Changes to improve KiwiSaver for all New Zealanders were among the many ideas to come out of the biennial Financial Capability Summit hosted by the CFFC.
Held at the Cordis Hotel in Auckland from June 11-12, the Summit brought together more than 300 people working in the field of financial capability from across New Zealand. They represented government agencies, NGOs, community organisations, academia, research companies, banks and financial institutions.
The Minister of Commerce and Consumer Affairs, Kris Faafoi (pictured above), opened the main Summit day on June 12, acknowledging the work of the CFFC and its efforts to work collaboratively with other government and private sector organisations.
"The government commits to do what we can to assist your efforts in raising New Zealanders' financial capability and preparing people for retirement," said Minister Faafoi. "At the heart of what we do is enabling people to live the best lives they can, for themselves and their families."
Day 1 of the Summit saw four workshops tackle the topics of researching the area of financial capability (FC), raising FC among Māori and Pacific communities, the role of technology in building FC, and building financial resilience with emergency savings.
The main Summit day on Day 2 featured a series of presentations and panel discussions, preceded by a session hosted by broadcast journalist Susan Wood in which she interviewed two young people and two older people about their attitudes to money, and expectations/experience of retirement.
Among the subjects canvassed throughout the day were the ownership of data and associated privacy issues, the impact of high-cost consumer debt on vulnerable groups, an overview of the CFFC's development of the Sorted in Schools programme, and an interview by Susan Wood of Tim Fowler of the Tertiary Education Commission about the need for lifelong learning to enable people to stay in the workforce past 65.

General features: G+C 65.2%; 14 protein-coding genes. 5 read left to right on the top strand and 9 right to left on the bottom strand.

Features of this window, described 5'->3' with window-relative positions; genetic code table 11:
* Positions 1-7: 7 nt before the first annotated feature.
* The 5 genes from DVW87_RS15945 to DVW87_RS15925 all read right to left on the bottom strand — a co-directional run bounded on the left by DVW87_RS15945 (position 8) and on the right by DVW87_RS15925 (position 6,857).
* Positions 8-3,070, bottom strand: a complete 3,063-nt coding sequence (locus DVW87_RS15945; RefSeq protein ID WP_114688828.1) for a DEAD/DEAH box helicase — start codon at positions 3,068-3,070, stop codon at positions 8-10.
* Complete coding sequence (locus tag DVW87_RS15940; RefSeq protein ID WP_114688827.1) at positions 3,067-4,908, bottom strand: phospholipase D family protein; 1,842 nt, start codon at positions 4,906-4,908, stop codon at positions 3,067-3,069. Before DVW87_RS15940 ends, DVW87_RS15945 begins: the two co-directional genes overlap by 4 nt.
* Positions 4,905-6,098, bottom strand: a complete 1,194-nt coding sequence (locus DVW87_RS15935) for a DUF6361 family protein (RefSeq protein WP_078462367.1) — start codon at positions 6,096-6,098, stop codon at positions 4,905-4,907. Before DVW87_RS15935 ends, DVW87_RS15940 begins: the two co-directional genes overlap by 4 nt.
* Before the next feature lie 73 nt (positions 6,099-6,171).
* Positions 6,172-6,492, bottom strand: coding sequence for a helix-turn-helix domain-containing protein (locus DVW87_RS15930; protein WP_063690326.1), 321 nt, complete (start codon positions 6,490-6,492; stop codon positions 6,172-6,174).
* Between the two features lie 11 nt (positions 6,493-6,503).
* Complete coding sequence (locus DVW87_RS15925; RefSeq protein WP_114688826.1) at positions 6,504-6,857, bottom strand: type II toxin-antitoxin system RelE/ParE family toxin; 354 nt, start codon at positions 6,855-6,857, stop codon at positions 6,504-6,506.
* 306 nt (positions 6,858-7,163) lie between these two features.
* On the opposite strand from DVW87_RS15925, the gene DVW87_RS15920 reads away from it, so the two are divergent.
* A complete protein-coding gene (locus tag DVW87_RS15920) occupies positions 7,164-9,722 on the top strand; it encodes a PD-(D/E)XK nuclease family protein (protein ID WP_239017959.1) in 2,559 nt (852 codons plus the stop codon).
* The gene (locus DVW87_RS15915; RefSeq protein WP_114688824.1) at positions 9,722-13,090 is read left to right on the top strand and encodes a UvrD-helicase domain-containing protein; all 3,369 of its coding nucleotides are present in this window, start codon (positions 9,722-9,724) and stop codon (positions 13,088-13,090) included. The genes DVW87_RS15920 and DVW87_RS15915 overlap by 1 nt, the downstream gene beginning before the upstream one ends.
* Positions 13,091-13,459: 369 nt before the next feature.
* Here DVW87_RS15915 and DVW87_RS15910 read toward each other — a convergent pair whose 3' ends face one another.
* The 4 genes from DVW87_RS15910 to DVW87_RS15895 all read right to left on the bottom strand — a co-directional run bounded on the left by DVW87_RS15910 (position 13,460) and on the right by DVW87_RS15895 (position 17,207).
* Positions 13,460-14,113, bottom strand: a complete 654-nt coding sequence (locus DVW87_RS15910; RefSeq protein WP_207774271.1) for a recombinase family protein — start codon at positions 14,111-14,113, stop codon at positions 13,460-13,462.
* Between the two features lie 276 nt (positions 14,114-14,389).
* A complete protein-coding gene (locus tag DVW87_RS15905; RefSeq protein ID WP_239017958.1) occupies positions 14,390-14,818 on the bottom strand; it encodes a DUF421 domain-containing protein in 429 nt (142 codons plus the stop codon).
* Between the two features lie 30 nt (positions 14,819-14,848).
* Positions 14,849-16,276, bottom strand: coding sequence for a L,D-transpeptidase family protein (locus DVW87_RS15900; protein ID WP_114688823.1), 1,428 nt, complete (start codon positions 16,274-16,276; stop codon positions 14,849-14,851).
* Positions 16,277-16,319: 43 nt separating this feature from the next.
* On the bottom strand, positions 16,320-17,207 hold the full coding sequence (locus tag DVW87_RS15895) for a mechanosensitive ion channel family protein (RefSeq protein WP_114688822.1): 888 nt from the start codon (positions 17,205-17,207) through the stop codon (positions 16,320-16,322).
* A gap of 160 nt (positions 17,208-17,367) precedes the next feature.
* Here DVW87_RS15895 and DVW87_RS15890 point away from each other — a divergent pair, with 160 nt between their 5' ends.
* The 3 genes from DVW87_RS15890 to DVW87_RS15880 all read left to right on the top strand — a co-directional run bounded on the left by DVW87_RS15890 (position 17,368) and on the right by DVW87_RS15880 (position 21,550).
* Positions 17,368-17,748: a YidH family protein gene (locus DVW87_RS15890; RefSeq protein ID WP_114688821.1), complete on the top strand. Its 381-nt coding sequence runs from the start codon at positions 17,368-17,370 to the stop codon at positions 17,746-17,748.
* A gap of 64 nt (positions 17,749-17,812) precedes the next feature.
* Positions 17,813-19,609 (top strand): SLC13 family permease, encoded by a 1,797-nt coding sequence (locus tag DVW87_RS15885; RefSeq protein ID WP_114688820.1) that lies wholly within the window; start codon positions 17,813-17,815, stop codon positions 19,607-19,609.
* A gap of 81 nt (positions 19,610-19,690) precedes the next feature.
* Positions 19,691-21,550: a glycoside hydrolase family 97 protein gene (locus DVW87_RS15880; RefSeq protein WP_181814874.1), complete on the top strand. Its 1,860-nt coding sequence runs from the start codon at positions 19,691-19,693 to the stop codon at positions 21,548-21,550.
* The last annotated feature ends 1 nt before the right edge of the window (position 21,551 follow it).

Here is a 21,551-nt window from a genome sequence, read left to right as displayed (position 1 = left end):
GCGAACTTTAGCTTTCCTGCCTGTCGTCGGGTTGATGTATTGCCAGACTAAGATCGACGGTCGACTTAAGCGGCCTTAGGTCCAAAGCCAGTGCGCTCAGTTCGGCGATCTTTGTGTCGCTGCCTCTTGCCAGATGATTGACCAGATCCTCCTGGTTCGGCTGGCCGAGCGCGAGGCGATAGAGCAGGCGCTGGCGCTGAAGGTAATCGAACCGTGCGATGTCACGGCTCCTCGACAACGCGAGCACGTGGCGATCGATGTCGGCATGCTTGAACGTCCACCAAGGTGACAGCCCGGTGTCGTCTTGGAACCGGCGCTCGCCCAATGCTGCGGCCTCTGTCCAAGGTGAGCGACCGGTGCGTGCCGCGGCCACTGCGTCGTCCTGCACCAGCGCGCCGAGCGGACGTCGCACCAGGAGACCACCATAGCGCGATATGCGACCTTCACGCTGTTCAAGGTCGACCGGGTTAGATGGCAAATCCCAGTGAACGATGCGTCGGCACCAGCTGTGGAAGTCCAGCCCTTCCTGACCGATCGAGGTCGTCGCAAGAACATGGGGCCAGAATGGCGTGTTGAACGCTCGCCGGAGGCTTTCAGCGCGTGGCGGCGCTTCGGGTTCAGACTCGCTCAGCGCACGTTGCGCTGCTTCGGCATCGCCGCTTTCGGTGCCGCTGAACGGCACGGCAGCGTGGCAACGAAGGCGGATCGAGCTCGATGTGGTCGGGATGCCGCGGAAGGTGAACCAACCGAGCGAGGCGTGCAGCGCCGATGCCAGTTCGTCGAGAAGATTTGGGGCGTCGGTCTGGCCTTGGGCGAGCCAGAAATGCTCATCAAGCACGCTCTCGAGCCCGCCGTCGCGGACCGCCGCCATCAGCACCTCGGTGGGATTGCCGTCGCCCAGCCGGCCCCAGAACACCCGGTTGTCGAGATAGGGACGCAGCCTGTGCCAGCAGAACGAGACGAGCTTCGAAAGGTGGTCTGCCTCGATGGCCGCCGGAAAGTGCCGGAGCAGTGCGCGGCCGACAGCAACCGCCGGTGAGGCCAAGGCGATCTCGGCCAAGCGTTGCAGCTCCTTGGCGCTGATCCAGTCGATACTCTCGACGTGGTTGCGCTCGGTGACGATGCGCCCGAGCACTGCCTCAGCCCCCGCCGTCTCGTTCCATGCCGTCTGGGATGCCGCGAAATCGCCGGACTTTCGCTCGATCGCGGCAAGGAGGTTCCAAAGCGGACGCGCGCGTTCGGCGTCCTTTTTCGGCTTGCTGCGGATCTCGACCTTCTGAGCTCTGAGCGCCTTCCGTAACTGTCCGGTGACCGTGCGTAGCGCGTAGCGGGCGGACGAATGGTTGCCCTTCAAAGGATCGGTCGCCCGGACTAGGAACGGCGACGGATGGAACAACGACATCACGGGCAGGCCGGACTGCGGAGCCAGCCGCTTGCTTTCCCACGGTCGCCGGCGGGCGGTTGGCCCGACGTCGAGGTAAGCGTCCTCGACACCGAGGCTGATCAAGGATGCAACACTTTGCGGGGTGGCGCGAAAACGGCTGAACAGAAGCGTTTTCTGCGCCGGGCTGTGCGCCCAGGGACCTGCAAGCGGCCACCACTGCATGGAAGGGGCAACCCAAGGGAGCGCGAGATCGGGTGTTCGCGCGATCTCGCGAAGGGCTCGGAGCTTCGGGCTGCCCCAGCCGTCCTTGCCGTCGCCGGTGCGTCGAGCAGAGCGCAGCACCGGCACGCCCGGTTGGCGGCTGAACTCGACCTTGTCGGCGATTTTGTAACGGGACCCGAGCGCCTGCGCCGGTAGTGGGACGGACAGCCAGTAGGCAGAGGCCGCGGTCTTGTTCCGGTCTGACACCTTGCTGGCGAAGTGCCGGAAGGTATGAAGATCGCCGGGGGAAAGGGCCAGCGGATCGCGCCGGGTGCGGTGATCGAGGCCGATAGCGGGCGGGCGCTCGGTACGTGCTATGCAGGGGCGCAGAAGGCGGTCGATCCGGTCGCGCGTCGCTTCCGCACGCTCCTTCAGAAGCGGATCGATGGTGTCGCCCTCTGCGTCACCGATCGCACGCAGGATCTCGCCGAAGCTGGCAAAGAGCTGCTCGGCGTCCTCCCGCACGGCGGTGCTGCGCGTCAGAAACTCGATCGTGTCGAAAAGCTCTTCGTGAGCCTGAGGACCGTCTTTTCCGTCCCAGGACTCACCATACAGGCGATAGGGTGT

The CFFC's Fraud Education Manager Bronwyn Groot presented an overview of the rise of fraud in number and sophistication, and the CFFC's role in helping fight back against international fraud organisations.
The CFFC's Education Manager, David Boyle, unveiled his idea for an emergency savings account connected to KiwiSaver, to prevent people taking out expensive loans or withdrawing all their KiwiSaver savings under the hardship exemption if they run into financial difficulty. It would also give those concerned about not being able to afford being in KiwiSaver a buffer, should they need cash.
Boyle believes such a fund could be key in preventing vulnerable people from spiralling into debt, and boosting retirement savings over the long term.
A panel discussion on 'KiwiSaver 2.0' saw each member asked for their top three ideas of how to improve the scheme. Ideas included introducing a "small steps" programme whereby people on low incomes could start contributing 1% of their wages, increasing gradually to 3%; providers of default funds making age-appropriate decisions about which kind of fund a saver was assigned to, and requiring all employers to pay the 3% employer's contribution on top of wages, not bundled into salary packages.
The head of the CFFC, Retirement Commissioner Diane Maxwell (right), said the Summit was hugely successful in bringing people together to focus on the long term financial wellbeing of New Zealanders, and the country's economy.
"We currently spend $30 million a day on Superannuation; that will rise to $98 million a day in 20 years if we do nothing," said Maxwell. "Improving individuals' financial capability is key in helping them reach their life goals and arrive at retirement in good financial shape, putting less pressure on the public purse in the long term."